The farthest galaxy appears as a diminutive blob that is only a tiny fraction of the size of our Milky Way galaxy. But it offers a peek back into a time when the universe was 3 percent of its present age of 13.7 billion years. The newly discovered galaxy, named MACS0647-JD, was observed 420 million years after the Big Bang, the theorized beginning of the universe. Its light has traveled 13.3 billion years to reach Earth.

This find is the latest discovery from a program that uses natural zoom lenses to reveal distant galaxies in the early universe. The Cluster Lensing And Supernova Survey with Hubble (CLASH), an international group led by Marc Postman of the Space Telescope Science Institute in Baltimore, Md., is using massive galaxy clusters as cosmic telescopes to magnify distant galaxies behind them. This effect is called gravitational lensing.

Along the way, 8 billion years into its journey, light from MACS0647-JD took a detour along multiple paths around the massive galaxy cluster MACS J0647+7015. Without the cluster's magnification powers, astronomers would not have seen this remote galaxy. Because of gravitational lensing, the CLASH research team was able to observe three magnified images of MACS0647-JD with the Hubble telescope. The cluster's gravity boosted the light from the faraway galaxy, making the images appear about eight, seven, and two times brighter than they otherwise would that enabled astronomers to detect the galaxy more efficiently and with greater confidence.

"This cluster does what no manmade telescope can do," said Postman. "Without the magnification, it would require a Herculean effort to observe this galaxy."

MACS0647-JD is so small it may be in the first steps of forming a larger galaxy. An analysis shows the galaxy is less than 600 light-years wide. Based on observations of somewhat closer galaxies, astronomers estimate that a typical galaxy of a similar age should be about 2,000 light-years wide. For comparison, the Large Magellanic Cloud, a dwarf galaxy companion to the Milky Way, is 14,000 light-years wide. Our Milky Way is 150,000 light-years across.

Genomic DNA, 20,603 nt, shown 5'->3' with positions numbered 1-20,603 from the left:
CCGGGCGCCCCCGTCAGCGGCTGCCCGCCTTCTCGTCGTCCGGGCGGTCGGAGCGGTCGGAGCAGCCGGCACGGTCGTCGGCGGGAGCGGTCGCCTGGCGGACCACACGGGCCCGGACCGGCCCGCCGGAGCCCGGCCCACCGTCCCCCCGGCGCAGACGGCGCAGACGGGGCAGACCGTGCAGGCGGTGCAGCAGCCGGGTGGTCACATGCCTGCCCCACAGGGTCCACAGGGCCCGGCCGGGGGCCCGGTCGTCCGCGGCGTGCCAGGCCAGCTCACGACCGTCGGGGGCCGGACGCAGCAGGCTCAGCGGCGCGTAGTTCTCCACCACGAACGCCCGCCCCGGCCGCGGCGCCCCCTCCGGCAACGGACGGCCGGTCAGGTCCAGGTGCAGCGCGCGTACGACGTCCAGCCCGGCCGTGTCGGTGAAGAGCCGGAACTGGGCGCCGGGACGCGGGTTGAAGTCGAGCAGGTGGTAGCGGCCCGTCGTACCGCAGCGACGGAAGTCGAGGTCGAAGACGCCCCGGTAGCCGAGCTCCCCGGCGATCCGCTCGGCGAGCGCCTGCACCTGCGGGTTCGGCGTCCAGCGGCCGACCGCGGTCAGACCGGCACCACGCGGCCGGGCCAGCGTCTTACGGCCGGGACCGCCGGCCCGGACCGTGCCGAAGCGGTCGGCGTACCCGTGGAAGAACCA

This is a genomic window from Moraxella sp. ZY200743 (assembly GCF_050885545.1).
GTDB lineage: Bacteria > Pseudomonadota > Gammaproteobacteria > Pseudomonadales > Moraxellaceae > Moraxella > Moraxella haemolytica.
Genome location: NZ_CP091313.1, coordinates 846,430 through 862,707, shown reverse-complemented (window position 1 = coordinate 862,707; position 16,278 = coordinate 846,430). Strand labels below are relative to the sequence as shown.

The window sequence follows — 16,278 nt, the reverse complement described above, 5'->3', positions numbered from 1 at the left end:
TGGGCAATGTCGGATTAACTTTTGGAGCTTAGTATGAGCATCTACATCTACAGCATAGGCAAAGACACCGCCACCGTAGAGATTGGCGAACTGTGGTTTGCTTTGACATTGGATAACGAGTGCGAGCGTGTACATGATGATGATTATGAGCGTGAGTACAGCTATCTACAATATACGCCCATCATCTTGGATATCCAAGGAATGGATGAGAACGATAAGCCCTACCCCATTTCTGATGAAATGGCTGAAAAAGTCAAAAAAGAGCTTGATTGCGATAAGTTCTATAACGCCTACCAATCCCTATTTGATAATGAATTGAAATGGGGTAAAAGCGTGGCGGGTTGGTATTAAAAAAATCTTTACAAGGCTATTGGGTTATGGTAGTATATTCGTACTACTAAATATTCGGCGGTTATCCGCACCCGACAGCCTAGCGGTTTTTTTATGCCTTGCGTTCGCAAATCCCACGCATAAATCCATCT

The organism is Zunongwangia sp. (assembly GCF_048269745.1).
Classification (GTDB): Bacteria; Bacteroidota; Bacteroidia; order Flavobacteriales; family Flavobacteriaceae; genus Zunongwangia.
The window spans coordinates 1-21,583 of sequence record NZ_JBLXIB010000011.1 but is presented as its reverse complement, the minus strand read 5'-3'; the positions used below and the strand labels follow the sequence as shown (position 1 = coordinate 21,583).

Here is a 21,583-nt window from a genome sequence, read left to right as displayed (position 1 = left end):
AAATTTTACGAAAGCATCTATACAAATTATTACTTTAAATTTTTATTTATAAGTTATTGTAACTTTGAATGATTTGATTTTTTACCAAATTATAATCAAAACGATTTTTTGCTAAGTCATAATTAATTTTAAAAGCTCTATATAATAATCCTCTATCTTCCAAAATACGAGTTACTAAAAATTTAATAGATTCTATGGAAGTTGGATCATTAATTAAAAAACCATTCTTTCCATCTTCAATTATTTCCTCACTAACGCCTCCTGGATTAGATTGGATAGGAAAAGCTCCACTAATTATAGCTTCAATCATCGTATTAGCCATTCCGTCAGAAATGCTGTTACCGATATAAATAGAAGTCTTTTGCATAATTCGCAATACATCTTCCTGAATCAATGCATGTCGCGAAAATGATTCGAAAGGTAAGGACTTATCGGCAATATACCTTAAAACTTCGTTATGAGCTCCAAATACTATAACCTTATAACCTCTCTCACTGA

"This object may be one of many building blocks of a galaxy," said the study's lead author, Dan Coe of the Space Telescope Science Institute. "Over the next 13 billion years, it may have dozens, hundreds, or even thousands of merging events with other galaxies and galaxy fragments."

Read More: NASA - NASA's Great Observatories Find Candidate for Most Distant Galaxy


Friday, February 8, 2013

Development of a Galaxy: NASA Simulation Spans 13.5 Billion Years

▲ ▲ ▲

NGC 3344 is a glorious spiral galaxy around half the size of the Milky Way, which lies 25 million light-years distant. We are fortunate enough to see NGC 3344 face-on, allowing us to study its structure in detail.

NASA - Computer Model Shows a Disk Galaxy's Life History

This cosmological simulation follows the development of a single disk galaxy over about 13.5 billion years, from shortly after the Big Bang to the present time. Colors indicate old stars (red), young stars (white and bright blue) and the distribution of gas density (pale blue); the view is 300,000 light-years across.

The simulation ran on the Pleiades supercomputer at NASA's Ames Research Center in Moffett Field, Calif., and required about 1 million CPU hours. It assumes a universe dominated by dark energy and dark matter. Credit: F. Governato and T. Quinn (Univ. of Washington), A. Brooks (Univ. of Wisconsin, Madison), and J. Wadsley (McMaster Univ.).


Seeking Alpha